The official opening of the Australian ski season is now less than a month away, so here we’ll take a look at recent happenings and what’s to come for the June to September period.
There was a decent dump of snow in mid May (see the video below) as a deep low pressure system moved through Bass Strait but without any follow up falls, only patchy remnants remain on the ground.
Natural snow prospects are limited for the resorts this week due to the presence of a large blocking high pressure system over eastern Australia. Strong frontal activity will be concentrated over Western Australia, about 3000km west of where we want it to be.
What about the opening weekend?
There are indications that a succession of cold fronts will bring some snow to the resorts in late May and early June, but probably not enough to set up a decent natural base. There may be one follow-up cold front before the opening weekend, but the odds are that the only skiing and boarding will be in the snow-making areas as the season officially kicks off.
And the rest of the season?
Now, looking more broadly at the season ahead, I can tell you that it won’t be the ‘coldest winter on record’ despite some spurious media articles that ran with this headline earlier in 2018.
Persistent warm temperature anomalies were still present across large parts of the Australian continent in May and are likely to continue into the first half of winter. That’s not to say that there won’t be bursts of cold air and snow from the Southern Ocean this season, but in general temperatures are likely to sit above the long term average.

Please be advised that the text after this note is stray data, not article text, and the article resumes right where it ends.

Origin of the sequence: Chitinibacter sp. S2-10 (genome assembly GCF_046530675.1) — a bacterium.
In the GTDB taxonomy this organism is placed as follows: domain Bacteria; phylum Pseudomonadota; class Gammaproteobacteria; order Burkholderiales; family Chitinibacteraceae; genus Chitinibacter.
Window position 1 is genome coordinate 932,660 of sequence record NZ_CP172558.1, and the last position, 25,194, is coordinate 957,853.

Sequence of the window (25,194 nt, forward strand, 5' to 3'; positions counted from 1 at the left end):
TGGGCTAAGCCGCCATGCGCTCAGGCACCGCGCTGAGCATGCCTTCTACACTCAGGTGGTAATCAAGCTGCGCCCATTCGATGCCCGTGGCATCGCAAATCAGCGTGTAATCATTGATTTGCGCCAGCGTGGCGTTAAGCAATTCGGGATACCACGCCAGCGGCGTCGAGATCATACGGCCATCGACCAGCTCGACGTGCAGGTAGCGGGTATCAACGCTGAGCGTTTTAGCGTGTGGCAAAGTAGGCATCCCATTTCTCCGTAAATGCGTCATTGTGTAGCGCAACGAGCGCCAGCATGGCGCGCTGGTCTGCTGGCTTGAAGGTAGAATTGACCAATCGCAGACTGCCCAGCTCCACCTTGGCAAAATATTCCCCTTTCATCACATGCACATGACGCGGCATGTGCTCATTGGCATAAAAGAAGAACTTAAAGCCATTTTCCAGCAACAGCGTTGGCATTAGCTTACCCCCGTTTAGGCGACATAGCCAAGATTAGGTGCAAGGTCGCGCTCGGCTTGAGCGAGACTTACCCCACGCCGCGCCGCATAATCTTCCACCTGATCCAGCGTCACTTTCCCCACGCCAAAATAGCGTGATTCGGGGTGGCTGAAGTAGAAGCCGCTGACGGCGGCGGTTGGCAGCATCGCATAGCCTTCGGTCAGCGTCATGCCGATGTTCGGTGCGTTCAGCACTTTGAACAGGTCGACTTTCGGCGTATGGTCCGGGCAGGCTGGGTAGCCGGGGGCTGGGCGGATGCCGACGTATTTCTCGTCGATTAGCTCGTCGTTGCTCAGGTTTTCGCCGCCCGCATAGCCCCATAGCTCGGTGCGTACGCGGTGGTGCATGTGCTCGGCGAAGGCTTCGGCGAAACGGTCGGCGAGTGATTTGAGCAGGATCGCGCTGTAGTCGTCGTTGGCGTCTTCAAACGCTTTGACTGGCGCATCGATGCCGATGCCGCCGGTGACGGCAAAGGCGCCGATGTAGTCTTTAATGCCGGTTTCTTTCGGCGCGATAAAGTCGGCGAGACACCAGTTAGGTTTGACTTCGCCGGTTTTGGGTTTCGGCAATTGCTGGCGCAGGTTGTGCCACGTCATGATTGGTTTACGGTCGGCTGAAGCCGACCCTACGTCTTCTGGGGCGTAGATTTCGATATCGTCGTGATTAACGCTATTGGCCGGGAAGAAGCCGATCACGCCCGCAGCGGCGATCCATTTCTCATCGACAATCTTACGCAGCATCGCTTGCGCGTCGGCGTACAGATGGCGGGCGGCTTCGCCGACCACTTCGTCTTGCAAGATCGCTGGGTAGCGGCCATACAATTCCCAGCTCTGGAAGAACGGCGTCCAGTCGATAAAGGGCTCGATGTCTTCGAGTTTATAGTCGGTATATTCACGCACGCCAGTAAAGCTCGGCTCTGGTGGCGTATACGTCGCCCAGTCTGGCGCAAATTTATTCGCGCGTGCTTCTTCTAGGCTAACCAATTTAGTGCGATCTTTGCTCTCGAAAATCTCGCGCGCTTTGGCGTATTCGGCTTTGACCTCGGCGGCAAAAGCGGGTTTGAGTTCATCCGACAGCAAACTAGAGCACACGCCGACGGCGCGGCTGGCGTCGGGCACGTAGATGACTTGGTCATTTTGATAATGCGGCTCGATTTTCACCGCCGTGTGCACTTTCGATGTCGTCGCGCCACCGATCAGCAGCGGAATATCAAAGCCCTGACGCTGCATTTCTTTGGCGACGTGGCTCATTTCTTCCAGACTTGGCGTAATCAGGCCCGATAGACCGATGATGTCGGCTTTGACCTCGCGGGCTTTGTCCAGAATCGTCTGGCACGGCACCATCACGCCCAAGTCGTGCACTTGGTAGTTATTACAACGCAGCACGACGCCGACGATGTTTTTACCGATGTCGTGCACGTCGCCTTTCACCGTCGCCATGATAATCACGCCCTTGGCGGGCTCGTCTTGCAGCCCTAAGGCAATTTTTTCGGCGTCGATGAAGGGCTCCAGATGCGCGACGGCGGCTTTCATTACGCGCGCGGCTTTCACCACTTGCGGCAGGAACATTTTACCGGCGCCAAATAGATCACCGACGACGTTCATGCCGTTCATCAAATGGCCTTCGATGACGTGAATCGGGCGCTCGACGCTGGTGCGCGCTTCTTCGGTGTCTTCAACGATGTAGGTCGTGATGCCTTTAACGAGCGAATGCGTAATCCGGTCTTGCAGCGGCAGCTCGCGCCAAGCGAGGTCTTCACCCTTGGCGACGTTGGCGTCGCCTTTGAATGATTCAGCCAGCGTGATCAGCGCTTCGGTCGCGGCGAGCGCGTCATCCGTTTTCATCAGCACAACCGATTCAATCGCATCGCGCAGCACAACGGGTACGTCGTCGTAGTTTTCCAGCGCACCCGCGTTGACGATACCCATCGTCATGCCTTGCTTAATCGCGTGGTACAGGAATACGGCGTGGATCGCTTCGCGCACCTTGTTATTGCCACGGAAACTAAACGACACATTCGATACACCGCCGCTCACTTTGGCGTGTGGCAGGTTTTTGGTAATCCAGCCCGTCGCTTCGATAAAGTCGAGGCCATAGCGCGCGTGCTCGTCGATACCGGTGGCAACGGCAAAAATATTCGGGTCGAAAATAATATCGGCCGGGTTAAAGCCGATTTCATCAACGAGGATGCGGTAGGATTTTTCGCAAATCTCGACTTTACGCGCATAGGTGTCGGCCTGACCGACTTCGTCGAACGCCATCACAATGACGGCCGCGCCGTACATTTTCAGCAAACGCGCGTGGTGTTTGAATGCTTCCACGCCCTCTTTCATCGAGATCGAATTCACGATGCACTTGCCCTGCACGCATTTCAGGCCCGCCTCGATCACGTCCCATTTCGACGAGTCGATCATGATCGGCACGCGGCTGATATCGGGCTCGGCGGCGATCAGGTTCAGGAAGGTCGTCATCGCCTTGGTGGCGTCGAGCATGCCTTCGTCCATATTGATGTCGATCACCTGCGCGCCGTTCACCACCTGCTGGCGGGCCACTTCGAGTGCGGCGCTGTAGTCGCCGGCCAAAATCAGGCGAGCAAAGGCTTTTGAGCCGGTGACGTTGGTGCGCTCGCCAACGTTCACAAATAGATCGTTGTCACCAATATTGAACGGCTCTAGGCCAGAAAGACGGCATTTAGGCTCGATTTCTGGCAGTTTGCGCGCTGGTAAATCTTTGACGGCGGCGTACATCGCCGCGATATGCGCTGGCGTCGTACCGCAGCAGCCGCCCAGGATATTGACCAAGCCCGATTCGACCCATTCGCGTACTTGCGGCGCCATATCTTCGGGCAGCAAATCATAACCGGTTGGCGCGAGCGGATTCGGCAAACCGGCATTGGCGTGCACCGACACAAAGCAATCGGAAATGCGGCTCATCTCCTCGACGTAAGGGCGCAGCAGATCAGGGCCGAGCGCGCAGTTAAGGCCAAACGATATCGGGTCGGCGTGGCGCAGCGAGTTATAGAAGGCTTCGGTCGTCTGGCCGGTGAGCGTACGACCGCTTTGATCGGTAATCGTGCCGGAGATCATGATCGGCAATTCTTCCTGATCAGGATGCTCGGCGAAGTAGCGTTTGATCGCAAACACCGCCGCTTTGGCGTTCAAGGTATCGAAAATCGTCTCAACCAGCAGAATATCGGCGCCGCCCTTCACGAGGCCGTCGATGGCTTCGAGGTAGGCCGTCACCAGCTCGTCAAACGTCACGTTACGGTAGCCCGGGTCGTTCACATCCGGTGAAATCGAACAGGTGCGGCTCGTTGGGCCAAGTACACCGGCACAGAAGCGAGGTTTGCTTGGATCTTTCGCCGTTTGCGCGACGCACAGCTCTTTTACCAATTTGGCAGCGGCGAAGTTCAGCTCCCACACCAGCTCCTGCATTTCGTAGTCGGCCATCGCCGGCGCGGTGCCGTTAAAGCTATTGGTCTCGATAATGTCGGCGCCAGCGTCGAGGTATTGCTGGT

If it is the coldest winter on record for Victoria and NSW, I’ll walk up the entire Super Trail in ski boots.
Often with a longer seasonal outlook, the influence of happenings in the Pacific (El Nino Southern Oscillation) and Indian Ocean (Indian Ocean Dipole) will be used as a guide to the likelihood of certain outcomes. El Nino tends to mean drier conditions, likewise when the Indian Ocean Dipole is positive. This season, these major climate drivers are forecast to be in a neutral state, so there are no strong indications of it being an above average or below average snow season based on these.
The major influence on southeastern Australia’s weather for coming months is likely to be the warm sea surface temperature (SST) anomalies that are present around the continent, especially through the Tasman Sea. These warm SST should contribute to above average precipitation for the resorts (driven in part by an increase in East Coast Low activity), but with the risk of there being significant rain events in between snowfalls.
The final verdict?
I’d expect this season to experience a wider than usual range of variable conditions; from good snow days to miserable rain days where the Federation Chair ride feels like a science experiment in human endurance.
Peak snow depths in Australia typically occur in late August and early September, so this remains the best bet if planning a holiday in advance. However, July is usually my pick for last minute trips around fresh snowfalls, with the shorter days (post the June equinox) usually ensuring colder temperatures and better quality snow.